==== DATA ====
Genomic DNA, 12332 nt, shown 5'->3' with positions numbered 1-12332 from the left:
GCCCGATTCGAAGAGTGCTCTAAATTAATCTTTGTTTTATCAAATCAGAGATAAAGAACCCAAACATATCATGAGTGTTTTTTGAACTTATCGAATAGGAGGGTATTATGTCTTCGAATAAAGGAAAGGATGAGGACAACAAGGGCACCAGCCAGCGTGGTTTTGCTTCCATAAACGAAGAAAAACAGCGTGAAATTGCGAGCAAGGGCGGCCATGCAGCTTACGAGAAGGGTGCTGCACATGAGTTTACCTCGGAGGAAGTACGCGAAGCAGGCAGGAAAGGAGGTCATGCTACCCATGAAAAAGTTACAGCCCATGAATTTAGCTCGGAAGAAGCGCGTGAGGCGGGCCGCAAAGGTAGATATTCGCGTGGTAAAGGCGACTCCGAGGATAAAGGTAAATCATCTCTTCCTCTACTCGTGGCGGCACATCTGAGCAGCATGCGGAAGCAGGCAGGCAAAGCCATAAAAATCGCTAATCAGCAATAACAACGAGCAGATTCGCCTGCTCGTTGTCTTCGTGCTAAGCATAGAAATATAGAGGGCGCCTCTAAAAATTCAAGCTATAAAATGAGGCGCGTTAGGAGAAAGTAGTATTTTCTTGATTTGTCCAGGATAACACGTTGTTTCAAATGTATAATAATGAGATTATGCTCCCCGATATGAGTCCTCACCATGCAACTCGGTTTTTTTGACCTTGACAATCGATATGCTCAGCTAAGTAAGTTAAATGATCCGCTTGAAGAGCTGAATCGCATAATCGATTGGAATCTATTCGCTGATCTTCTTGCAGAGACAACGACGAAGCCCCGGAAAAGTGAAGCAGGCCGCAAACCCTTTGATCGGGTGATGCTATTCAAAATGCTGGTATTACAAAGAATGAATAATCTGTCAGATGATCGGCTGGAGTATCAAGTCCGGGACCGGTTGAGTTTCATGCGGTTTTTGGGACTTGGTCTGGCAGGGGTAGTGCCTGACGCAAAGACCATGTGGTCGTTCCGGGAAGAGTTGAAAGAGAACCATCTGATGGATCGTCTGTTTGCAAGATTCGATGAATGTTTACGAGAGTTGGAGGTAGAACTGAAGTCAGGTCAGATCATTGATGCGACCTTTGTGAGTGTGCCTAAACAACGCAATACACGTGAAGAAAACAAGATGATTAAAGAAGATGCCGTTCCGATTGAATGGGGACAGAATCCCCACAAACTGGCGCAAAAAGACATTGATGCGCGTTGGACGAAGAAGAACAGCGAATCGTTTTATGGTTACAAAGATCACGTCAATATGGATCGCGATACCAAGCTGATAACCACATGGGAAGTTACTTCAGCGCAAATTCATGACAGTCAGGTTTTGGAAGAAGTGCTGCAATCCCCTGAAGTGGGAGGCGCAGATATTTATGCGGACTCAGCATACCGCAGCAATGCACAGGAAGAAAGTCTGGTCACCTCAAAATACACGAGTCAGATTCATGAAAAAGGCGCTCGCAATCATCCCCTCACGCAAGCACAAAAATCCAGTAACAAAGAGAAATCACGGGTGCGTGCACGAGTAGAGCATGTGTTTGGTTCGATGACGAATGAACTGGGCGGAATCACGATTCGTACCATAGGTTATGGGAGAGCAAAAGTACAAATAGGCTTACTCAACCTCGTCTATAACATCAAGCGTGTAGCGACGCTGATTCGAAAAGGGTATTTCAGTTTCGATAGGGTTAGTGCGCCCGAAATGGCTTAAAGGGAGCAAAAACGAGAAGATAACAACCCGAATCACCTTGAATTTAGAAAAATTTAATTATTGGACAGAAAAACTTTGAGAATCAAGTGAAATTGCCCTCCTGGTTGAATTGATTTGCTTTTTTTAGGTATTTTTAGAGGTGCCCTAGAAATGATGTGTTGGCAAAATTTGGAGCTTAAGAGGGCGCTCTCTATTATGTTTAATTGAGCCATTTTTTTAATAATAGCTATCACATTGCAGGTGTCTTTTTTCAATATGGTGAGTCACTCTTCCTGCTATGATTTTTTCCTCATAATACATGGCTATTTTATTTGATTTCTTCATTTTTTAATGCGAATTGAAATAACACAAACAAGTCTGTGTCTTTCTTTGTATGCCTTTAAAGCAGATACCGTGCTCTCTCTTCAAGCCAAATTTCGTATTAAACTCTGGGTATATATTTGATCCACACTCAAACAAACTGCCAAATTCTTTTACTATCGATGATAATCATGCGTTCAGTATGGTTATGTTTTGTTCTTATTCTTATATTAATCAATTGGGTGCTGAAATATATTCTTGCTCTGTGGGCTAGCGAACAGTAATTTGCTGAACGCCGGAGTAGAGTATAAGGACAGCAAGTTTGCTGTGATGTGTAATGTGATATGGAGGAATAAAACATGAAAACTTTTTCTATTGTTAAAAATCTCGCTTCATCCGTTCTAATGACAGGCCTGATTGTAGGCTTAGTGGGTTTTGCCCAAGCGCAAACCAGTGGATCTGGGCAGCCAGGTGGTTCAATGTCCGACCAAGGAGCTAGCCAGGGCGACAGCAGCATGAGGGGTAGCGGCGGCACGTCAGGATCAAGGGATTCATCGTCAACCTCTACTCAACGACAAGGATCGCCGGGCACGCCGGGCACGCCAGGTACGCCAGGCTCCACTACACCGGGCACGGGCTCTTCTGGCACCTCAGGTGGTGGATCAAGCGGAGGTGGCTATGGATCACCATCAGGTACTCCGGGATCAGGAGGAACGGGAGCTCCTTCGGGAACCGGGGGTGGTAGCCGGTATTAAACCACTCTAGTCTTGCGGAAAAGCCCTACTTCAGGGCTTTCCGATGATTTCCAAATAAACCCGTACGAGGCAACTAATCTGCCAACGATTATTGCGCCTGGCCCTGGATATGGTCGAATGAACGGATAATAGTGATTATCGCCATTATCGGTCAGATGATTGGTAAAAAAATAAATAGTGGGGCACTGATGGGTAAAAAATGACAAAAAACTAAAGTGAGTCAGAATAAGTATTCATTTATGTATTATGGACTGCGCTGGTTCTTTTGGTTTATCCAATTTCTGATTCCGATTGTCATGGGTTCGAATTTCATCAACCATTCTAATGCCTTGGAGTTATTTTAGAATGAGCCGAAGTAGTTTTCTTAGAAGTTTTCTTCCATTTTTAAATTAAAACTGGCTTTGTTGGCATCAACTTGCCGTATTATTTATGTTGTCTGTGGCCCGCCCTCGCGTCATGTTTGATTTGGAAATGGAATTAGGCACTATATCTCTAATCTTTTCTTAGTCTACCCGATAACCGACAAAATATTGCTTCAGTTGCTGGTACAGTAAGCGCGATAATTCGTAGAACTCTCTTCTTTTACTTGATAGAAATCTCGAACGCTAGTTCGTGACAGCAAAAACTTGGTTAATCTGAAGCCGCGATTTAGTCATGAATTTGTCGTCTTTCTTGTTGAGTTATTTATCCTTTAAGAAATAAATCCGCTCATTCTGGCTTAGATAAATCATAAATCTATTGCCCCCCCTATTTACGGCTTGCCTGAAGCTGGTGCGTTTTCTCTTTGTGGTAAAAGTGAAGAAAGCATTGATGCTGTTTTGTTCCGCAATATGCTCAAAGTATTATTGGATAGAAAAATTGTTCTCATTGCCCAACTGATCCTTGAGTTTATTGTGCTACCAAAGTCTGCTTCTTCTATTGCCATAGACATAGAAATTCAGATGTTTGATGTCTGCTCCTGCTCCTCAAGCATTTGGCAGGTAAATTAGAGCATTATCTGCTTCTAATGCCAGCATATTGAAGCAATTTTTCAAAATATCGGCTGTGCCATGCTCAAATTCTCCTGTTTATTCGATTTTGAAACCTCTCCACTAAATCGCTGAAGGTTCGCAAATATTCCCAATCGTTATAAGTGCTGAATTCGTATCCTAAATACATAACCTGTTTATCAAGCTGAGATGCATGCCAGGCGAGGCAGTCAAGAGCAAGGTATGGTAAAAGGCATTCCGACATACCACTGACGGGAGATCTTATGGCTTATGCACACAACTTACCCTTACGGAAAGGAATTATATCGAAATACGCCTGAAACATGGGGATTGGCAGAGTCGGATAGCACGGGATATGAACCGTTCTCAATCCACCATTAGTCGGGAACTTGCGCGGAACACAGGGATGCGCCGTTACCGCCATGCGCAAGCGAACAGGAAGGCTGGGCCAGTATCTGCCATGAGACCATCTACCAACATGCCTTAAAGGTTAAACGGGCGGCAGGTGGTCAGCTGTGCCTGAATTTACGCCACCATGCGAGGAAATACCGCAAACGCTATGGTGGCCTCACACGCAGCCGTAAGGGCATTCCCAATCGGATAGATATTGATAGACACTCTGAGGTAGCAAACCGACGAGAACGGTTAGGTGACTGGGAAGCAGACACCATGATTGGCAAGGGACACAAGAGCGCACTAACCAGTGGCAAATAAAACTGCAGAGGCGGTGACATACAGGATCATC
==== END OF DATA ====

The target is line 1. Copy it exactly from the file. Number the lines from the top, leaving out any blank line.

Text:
Genomic DNA, 12332 nt, shown 5'->3' with positions numbered 1-12332 from the left: